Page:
Work-study programs provide jobs to students, allowing them to earn money to help pay for education. Students can qualify for work-study programs through FASFA, but individual schools may also have their own work-study programs. This can be a great way to earn experience and mitigate college costs, even if it’s just working to cover one expense, like room and board.

    Tuition assistance from employers

    Employer education benefits—also known as tuition assistance programs—are benefits provided by an employer to compensate employees (and sometimes their dependents) for learning. This can be a great way to subsidize education.

    On average, companies provide around $6,000 per employee per year. If you have a job, ask if they offer tuition assistance, including for your children. If your kid wants to work during college, they can purposefully seek out companies with good employer education benefits to help cover tuition costs.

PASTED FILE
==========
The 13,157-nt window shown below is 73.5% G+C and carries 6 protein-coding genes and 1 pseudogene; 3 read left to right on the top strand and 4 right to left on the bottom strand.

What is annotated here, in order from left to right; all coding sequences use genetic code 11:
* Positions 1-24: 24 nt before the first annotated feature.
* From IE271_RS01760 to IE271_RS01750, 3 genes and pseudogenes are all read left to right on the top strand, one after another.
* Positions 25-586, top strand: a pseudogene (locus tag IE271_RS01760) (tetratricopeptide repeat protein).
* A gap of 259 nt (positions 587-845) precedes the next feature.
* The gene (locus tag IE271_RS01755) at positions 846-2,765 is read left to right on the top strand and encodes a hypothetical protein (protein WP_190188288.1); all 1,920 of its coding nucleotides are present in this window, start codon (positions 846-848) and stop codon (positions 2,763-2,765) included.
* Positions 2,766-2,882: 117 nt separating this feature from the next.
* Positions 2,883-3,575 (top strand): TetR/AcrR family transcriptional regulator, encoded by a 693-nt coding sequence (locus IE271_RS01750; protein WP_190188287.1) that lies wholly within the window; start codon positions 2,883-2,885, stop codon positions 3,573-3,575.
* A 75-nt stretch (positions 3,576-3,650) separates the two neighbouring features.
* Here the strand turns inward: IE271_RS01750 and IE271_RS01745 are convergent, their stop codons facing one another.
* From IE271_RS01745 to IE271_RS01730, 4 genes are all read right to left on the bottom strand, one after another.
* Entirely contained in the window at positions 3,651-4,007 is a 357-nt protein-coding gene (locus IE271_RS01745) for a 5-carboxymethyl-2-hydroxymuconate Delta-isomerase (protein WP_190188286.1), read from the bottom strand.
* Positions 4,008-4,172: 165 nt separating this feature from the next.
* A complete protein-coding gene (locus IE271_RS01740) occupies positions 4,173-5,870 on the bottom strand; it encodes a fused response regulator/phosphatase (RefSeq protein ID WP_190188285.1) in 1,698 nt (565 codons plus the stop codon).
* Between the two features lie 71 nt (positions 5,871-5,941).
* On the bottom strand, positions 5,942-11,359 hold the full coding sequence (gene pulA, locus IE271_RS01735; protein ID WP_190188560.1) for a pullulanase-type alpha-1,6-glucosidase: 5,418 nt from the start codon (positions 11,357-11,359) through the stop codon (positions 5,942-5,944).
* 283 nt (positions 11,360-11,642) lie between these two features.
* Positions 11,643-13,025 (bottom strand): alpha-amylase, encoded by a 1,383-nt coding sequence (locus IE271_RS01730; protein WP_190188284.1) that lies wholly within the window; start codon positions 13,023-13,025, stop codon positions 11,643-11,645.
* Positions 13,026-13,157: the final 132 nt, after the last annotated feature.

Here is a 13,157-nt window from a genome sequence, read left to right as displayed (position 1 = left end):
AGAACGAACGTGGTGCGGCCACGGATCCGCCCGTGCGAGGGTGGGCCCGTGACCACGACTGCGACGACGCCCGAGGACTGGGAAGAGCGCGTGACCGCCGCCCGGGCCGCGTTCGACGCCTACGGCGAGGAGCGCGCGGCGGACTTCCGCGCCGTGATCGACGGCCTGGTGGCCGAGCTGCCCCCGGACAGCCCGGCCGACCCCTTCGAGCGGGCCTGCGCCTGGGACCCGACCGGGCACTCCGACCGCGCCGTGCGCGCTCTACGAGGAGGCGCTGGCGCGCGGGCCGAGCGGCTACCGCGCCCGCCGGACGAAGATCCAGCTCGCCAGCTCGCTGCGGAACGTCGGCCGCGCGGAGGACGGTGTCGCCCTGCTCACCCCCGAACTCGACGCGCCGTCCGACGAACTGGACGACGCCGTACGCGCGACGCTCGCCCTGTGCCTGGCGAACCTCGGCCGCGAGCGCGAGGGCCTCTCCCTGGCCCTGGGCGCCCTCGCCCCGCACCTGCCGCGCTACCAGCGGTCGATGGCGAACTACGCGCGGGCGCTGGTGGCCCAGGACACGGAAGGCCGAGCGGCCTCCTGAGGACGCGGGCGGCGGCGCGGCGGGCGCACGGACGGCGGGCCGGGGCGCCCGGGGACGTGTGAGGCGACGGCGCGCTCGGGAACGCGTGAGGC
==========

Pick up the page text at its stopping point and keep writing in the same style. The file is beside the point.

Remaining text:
How do I prepare my kid for college?

    Think of a college application like a resume. Instead of a hiring manager, the application goes before a school review committee. This committee is looking for the right person who will be successful in their program. They’re also wondering, “Who’s going to make us look good as an institution?” Graduation rates are important to schools, so they want to know who will stay committed.

    To prepare your kid for this type of scrutiny, start thinking about meaningful activities they can participate in to build a picture of who they are. Have them take electives in high school that’ll match with the degree major they want to apply. Also, think of ways your kid can improve their communication skills. This will help at every stage—from their written application to the interview process and then throughout college.